A living shoreline is a shoreline management practice that utilizes approaches such as plantings of natural vegetation and shellfish to create habitat and reduce flooding as an alternative to structures such as bulkheads.
At Wreck Pond, living shorelines will be created from the planting of native grasses that will create “low-marsh” and “high-marsh” zones that will provide shoreline stability, create habitat for aquatic life, and filter stormwater runoff laden with nutrients that contribute to degraded water quality.
In addition, vegetated berms are being constructed from sand and silt dredged from Wreck Pond. The berms will be built in low-lying areas along the northern shoreline of Wreck Pond, the North Branch of Wreck Pond Brook (also known as Black Creek) and the southern shoreline in Sea Girt.
The berms will be planted with native shrubs including bayberry, Virginia rose and Groundsel tree. A mixture of other native plants will be planted as an understory for the larger shrubs.
The DEP has been coordinating a $50 million Flood Hazard Risk Reduction and Resiliency grant program funded by the U.S. Housing and Urban Development’s Community Development Block Grant – Disaster Recovery (CDBG-DR) program.
In addition to the $3.85 million in funding for the Wreck Pond project, the first phase of the Flood Hazard Risk Reduction and Resiliency grant program is helping municipalities develop and construct a wide variety of coastal resiliency projects, including $6.5 million for a canal pump station in Atlantic City, $6.2 million for an outfall project for Belmar’s Lake Como, $1.4 million for new pump stations in Brigantine, and $653,000 for tide gate improvement in Little Ferry.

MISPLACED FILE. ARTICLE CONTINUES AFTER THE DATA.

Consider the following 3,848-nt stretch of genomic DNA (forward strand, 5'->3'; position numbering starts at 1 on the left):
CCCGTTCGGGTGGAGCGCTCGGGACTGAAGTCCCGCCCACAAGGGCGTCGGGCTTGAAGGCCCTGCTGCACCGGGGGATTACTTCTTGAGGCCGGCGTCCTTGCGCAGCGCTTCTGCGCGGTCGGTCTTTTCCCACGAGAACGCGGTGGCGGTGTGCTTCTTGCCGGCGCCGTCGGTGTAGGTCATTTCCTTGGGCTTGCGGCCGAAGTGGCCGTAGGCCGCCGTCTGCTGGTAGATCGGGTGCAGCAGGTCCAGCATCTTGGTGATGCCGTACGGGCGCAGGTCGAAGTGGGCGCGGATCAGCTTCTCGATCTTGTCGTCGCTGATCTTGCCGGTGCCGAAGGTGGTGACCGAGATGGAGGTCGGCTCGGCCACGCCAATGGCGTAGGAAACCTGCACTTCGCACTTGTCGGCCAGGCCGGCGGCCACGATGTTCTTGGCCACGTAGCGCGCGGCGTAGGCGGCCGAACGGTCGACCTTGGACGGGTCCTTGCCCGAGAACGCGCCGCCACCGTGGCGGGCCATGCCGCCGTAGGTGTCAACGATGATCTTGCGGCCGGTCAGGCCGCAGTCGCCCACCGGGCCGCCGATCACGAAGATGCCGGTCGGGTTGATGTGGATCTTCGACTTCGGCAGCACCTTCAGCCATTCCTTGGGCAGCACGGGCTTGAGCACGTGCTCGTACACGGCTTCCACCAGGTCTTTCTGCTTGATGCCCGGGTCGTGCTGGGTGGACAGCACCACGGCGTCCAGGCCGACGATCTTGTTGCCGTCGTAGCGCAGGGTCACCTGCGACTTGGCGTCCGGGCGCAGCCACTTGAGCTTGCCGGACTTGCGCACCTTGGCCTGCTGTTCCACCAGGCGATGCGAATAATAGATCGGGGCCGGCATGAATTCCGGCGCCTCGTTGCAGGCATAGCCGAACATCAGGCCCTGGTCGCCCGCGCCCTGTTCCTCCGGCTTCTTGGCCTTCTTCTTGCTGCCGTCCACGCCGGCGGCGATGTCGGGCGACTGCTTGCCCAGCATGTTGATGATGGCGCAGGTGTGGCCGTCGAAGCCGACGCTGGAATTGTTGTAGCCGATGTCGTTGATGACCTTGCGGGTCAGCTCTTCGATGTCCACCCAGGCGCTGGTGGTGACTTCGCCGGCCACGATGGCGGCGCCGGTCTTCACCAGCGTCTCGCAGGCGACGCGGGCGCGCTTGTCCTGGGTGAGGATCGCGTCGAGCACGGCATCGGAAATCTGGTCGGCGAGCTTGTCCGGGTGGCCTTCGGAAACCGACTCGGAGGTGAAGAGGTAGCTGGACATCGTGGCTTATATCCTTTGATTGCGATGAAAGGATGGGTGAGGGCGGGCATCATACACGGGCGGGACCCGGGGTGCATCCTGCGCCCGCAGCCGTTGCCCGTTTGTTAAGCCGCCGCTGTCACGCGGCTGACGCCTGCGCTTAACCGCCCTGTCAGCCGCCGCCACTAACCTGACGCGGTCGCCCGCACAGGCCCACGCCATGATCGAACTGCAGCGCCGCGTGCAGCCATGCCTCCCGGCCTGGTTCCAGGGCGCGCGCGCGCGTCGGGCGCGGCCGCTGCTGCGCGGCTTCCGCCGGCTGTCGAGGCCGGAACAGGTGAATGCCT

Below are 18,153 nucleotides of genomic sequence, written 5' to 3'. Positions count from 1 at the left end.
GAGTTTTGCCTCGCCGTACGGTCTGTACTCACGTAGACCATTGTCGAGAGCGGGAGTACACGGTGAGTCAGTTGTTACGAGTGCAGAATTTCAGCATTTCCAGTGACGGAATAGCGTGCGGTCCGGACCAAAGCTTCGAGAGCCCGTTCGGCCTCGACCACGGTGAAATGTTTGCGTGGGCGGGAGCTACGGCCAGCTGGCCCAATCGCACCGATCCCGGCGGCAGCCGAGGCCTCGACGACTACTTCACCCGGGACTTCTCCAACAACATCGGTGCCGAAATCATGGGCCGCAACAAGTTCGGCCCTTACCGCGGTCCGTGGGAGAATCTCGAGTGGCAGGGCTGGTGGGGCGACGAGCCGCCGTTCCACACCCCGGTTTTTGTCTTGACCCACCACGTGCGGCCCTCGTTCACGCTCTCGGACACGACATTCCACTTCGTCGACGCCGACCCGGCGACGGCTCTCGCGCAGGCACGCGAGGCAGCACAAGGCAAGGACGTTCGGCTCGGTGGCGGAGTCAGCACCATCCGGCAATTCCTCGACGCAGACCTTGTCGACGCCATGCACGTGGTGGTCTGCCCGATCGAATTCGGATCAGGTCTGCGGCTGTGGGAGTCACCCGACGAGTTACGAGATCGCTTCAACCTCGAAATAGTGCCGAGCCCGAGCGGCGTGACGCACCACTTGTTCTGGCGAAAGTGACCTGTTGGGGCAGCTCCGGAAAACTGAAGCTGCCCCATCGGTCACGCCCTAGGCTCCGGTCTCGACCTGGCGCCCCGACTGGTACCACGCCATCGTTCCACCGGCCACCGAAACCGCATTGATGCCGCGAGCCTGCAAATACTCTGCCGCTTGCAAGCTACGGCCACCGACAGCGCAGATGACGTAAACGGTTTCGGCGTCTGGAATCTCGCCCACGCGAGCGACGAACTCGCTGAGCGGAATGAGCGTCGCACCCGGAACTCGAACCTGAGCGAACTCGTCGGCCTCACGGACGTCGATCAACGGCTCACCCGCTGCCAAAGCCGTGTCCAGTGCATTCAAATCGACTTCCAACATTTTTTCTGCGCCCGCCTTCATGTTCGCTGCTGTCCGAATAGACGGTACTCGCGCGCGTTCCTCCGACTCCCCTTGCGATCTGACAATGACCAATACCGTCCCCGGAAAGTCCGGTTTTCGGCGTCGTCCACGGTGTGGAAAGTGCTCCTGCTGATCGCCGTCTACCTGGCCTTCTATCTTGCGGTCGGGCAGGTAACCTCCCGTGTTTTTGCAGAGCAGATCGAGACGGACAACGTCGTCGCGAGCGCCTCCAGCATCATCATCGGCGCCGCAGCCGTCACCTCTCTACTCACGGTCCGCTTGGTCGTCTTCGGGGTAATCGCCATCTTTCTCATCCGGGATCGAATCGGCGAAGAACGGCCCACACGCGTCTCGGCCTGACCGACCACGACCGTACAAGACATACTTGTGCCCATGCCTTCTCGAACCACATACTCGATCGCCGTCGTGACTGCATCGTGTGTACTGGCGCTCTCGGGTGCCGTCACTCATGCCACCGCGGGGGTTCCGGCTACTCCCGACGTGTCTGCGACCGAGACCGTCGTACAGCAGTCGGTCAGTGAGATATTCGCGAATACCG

For more information from the DEP on Wreck Pond restoration, visit: www.nj.gov/dep/wreckpond/
This past October, the DEP announced that the second $25 million round of funding under this program is now available to Sandy-impacted communities. A number of counties and municipalities have expressed interest in applying for funds. The DEP is committed to working with these communities to develop successful applications.
The application period closes April 20, 2016. For more information on the DEP’s Flood Hazard Risk Reduction and Resiliency grant program, including guidelines, visit: http://www.nj.gov/dep/floodhazard/grants.htm
For information on Wreck Pond from the American Littoral Society, visit: http://WreckPond.org